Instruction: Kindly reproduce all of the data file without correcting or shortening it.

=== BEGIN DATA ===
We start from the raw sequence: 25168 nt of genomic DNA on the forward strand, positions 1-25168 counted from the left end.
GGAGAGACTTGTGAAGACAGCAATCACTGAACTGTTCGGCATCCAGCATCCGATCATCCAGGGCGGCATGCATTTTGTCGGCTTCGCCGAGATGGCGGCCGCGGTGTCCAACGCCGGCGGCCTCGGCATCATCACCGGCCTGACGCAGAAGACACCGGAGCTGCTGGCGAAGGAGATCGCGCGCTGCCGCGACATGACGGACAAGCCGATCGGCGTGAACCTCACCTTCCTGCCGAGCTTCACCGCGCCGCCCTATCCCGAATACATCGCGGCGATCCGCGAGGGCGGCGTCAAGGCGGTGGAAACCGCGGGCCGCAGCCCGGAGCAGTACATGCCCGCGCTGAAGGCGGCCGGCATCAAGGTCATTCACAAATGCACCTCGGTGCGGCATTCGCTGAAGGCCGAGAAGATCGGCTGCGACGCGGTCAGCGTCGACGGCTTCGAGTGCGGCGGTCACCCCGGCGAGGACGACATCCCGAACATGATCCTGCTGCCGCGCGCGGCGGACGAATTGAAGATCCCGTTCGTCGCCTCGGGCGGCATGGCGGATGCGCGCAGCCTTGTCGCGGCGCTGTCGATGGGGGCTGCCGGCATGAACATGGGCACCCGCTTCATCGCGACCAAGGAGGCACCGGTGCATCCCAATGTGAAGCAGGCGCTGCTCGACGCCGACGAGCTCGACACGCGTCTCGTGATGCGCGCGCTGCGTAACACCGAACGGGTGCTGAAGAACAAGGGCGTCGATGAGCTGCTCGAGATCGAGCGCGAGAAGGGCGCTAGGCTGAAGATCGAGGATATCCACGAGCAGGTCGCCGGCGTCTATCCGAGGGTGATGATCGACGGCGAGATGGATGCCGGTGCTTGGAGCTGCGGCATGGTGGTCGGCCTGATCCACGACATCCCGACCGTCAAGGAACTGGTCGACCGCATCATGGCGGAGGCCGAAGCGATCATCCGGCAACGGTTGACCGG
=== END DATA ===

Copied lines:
We start from the raw sequence: 25168 nt of genomic DNA on the forward strand, positions 1-25168 counted from the left end.
GGAGAGACTTGTGAAGACAGCAATCACTGAACTGTTCGGCATCCAGCATCCGATCATCCAGGGCGGCATGCATTTTGTCGGCTTCGCCGAGATGGCGGCCGCGGTGTCCAACGCCGGCGGCCTCGGCATCATCACCGGCCTGACGCAGAAGACACCGGAGCTGCTGGCGAAGGAGATCGCGCGCTGCCGCGACATGACGGACAAGCCGATCGGCGTGAACCTCACCTTCCTGCCGAGCTTCACCGCGCCGCCCTATCCCGAATACATCGCGGCGATCCGCGAGGGCGGCGTCAAGGCGGTGGAAACCGCGGGCCGCAGCCCGGAGCAGTACATGCCCGCGCTGAAGGCGGCCGGCATCAAGGTCATTCACAAATGCACCTCGGTGCGGCATTCGCTGAAGGCCGAGAAGATCGGCTGCGACGCGGTCAGCGTCGACGGCTTCGAGTGCGGCGGTCACCCCGGCGAGGACGACATCCCGAACATGATCCTGCTGCCGCGCGCGGCGGACGAATTGAAGATCCCGTTCGTCGCCTCGGGCGGCATGGCGGATGCGCGCAGCCTTGTCGCGGCGCTGTCGATGGGGGCTGCCGGCATGAACATGGGCACCCGCTTCATCGCGACCAAGGAGGCACCGGTGCATCCCAATGTGAAGCAGGCGCTGCTCGACGCCGACGAGCTCGACACGCGTCTCGTGATGCGCGCGCTGCGTAACACCGAACGGGTGCTGAAGAACAAGGGCGTCGATGAGCTGCTCGAGATCGAGCGCGAGAAGGGCGCTAGGCTGAAGATCGAGGATATCCACGAGCAGGTCGCCGGCGTCTATCCGAGGGTGATGATCGACGGCGAGATGGATGCCGGTGCTTGGAGCTGCGGCATGGTGGTCGGCCTGATCCACGACATCCCGACCGTCAAGGAACTGGTCGACCGCATCATGGCGGAGGCCGAAGCGATCATCCGGCAACGGTTGACCGG